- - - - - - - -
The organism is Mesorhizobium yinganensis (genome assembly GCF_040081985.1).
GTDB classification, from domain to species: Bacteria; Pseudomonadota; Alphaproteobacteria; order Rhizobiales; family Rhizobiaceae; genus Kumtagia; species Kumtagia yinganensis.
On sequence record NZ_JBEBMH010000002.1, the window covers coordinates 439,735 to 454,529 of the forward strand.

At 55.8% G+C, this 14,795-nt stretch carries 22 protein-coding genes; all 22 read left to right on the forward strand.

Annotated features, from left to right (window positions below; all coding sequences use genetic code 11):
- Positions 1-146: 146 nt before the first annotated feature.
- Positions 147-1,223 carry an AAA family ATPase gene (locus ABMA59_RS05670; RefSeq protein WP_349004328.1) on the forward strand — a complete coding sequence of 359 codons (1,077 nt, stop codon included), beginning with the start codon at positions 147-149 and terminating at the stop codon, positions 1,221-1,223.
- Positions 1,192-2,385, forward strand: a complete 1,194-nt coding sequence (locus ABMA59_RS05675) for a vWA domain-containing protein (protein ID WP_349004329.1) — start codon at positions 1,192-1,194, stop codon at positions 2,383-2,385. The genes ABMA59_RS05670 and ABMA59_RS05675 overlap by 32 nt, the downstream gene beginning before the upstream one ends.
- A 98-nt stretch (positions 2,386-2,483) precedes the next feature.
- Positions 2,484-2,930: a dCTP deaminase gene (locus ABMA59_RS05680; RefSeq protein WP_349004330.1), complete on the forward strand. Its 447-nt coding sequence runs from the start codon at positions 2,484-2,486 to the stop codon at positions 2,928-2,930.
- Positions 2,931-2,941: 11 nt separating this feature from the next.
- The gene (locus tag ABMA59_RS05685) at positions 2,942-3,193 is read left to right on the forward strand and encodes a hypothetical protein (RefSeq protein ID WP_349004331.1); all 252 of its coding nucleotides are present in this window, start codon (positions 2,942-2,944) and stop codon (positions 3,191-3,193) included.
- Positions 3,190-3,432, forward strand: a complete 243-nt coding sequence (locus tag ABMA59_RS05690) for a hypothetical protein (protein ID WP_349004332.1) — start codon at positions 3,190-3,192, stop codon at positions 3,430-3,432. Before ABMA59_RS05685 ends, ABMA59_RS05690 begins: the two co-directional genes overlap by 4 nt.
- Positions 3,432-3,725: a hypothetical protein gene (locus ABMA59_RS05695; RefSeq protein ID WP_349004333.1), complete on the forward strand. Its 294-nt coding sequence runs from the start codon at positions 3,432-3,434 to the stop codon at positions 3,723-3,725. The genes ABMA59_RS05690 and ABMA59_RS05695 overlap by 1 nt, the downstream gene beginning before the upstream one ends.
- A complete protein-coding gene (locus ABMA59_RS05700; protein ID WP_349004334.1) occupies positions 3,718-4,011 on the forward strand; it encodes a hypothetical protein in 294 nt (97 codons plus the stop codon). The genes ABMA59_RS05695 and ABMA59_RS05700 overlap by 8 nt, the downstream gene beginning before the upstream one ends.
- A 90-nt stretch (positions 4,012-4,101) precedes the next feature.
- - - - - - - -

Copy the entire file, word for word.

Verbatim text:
The organism is Mesorhizobium yinganensis (genome assembly GCF_040081985.1).
GTDB classification, from domain to species: Bacteria; Pseudomonadota; Alphaproteobacteria; order Rhizobiales; family Rhizobiaceae; genus Kumtagia; species Kumtagia yinganensis.
On sequence record NZ_JBEBMH010000002.1, the window covers coordinates 439,735 to 454,529 of the forward strand.

At 55.8% G+C, this 14,795-nt stretch carries 22 protein-coding genes; all 22 read left to right on the forward strand.

Annotated features, from left to right (window positions below; all coding sequences use genetic code 11):
- Positions 1-146: 146 nt before the first annotated feature.
- Positions 147-1,223 carry an AAA family ATPase gene (locus ABMA59_RS05670; RefSeq protein WP_349004328.1) on the forward strand — a complete coding sequence of 359 codons (1,077 nt, stop codon included), beginning with the start codon at positions 147-149 and terminating at the stop codon, positions 1,221-1,223.
- Positions 1,192-2,385, forward strand: a complete 1,194-nt coding sequence (locus ABMA59_RS05675) for a vWA domain-containing protein (protein ID WP_349004329.1) — start codon at positions 1,192-1,194, stop codon at positions 2,383-2,385. The genes ABMA59_RS05670 and ABMA59_RS05675 overlap by 32 nt, the downstream gene beginning before the upstream one ends.
- A 98-nt stretch (positions 2,386-2,483) precedes the next feature.
- Positions 2,484-2,930: a dCTP deaminase gene (locus ABMA59_RS05680; RefSeq protein WP_349004330.1), complete on the forward strand. Its 447-nt coding sequence runs from the start codon at positions 2,484-2,486 to the stop codon at positions 2,928-2,930.
- Positions 2,931-2,941: 11 nt separating this feature from the next.
- The gene (locus tag ABMA59_RS05685) at positions 2,942-3,193 is read left to right on the forward strand and encodes a hypothetical protein (RefSeq protein ID WP_349004331.1); all 252 of its coding nucleotides are present in this window, start codon (positions 2,942-2,944) and stop codon (positions 3,191-3,193) included.
- Positions 3,190-3,432, forward strand: a complete 243-nt coding sequence (locus tag ABMA59_RS05690) for a hypothetical protein (protein ID WP_349004332.1) — start codon at positions 3,190-3,192, stop codon at positions 3,430-3,432. Before ABMA59_RS05685 ends, ABMA59_RS05690 begins: the two co-directional genes overlap by 4 nt.
- Positions 3,432-3,725: a hypothetical protein gene (locus ABMA59_RS05695; RefSeq protein ID WP_349004333.1), complete on the forward strand. Its 294-nt coding sequence runs from the start codon at positions 3,432-3,434 to the stop codon at positions 3,723-3,725. The genes ABMA59_RS05690 and ABMA59_RS05695 overlap by 1 nt, the downstream gene beginning before the upstream one ends.
- A complete protein-coding gene (locus ABMA59_RS05700; protein ID WP_349004334.1) occupies positions 3,718-4,011 on the forward strand; it encodes a hypothetical protein in 294 nt (97 codons plus the stop codon). The genes ABMA59_RS05695 and ABMA59_RS05700 overlap by 8 nt, the downstream gene beginning before the upstream one ends.
- A 90-nt stretch (positions 4,012-4,101) precedes the next feature.